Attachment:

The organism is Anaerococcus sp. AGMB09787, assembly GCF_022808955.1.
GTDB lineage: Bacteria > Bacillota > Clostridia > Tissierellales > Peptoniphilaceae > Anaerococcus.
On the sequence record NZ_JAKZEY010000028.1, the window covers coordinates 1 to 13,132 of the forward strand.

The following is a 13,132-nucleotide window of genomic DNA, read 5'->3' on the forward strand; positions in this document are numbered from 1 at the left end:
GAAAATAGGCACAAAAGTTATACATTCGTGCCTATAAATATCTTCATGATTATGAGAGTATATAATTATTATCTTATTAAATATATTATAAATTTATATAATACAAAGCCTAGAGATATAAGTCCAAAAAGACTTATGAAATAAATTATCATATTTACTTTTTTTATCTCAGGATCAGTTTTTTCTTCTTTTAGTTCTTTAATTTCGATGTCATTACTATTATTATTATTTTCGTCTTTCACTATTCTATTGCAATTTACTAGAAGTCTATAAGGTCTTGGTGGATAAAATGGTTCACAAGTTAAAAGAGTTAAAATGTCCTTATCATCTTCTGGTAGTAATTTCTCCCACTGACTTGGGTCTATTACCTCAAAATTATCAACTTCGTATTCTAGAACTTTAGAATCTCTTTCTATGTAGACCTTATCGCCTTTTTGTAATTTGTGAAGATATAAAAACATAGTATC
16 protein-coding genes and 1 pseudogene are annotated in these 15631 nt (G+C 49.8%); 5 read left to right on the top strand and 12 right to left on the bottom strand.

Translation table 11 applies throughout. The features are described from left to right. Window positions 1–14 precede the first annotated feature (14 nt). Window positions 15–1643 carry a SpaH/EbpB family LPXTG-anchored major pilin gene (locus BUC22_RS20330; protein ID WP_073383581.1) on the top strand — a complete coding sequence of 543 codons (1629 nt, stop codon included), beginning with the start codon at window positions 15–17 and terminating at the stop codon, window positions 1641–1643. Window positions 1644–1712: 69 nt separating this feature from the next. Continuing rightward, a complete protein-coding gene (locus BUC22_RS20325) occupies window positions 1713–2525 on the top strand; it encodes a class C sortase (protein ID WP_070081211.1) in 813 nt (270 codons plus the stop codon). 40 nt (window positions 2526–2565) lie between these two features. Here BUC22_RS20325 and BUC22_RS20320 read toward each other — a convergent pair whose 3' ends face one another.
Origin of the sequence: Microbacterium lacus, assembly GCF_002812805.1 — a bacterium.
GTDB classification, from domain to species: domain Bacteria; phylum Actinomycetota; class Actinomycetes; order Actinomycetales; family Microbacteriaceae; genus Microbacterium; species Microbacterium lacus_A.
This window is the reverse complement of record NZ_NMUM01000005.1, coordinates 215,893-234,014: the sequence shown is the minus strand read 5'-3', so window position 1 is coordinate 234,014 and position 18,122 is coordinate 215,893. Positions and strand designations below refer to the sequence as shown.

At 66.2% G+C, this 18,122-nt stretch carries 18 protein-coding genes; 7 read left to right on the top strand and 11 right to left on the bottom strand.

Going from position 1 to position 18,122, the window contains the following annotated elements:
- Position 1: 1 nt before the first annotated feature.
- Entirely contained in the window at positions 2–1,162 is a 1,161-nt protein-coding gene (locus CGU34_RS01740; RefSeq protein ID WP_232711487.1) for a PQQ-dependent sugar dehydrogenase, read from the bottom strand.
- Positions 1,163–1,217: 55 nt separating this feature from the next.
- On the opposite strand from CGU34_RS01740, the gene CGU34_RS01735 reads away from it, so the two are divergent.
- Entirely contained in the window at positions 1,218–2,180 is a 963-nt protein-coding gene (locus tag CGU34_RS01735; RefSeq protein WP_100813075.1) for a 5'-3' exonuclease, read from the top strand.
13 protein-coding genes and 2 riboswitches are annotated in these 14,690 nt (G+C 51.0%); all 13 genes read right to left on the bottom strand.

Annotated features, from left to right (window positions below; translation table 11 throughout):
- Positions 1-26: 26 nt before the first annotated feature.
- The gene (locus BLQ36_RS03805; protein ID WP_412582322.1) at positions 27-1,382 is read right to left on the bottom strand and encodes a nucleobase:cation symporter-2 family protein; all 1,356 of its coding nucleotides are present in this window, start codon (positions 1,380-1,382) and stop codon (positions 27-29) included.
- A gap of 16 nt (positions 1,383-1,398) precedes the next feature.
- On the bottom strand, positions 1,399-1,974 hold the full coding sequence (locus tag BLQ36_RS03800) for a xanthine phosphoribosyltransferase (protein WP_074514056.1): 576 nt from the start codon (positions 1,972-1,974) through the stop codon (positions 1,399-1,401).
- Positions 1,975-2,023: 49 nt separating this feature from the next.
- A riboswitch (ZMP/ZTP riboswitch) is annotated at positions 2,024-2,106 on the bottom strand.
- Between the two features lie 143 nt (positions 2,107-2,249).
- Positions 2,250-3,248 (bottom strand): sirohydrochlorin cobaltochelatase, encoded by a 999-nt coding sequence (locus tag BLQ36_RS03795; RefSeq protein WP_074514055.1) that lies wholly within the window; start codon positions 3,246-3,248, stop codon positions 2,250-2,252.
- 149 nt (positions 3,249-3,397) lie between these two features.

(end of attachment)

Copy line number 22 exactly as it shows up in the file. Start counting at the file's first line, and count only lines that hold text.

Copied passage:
- A gap of 16 nt (positions 1,383-1,398) precedes the next feature.